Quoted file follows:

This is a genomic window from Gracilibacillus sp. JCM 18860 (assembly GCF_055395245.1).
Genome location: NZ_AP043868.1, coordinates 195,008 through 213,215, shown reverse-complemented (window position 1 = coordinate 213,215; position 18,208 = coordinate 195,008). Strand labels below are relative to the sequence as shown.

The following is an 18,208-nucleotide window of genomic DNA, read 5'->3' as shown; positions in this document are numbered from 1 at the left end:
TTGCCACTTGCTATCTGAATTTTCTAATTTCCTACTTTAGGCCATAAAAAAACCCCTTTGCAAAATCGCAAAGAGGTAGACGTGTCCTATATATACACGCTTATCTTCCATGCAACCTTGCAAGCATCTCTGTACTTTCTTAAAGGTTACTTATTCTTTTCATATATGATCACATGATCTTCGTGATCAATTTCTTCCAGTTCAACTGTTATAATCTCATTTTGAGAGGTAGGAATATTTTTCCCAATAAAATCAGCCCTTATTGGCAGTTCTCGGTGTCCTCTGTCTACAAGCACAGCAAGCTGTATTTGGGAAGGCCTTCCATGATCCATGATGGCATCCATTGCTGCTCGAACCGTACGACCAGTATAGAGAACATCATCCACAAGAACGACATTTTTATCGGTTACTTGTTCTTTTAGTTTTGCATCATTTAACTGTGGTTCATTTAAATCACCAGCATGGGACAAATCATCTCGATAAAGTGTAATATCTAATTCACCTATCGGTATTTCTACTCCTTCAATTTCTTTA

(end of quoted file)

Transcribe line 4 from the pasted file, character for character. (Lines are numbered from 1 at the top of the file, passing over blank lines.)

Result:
TTGCCACTTGCTATCTGAATTTTCTAATTTCCTACTTTAGGCCATAAAAAAACCCCTTTGCAAAATCGCAAAGAGGTAGACGTGTCCTATATATACACGCTTATCTTCCATGCAACCTTGCAAGCATCTCTGTACTTTCTTAAAGGTTACTTATTCTTTTCATATATGATCACATGATCTTCGTGATCAATTTCTTCCAGTTCAACTGTTATAATCTCATTTTGAGAGGTAGGAATATTTTTCCCAATAAAATCAGCCCTTATTGGCAGTTCTCGGTGTCCTCTGTCTACAAGCACAGCAAGCTGTATTTGGGAAGGCCTTCCATGATCCATGATGGCATCCATTGCTGCTCGAACCGTACGACCAGTATAGAGAACATCATCCACAAGAACGACATTTTTATCGGTTACTTGTTCTTTTAGTTTTGCATCATTTAACTGTGGTTCATTTAAATCACCAGCATGGGACAAATCATCTCGATAAAGTGTAATATCTAATTCACCTATCGGTATTTCTACTCCTTCAATTTCTTTA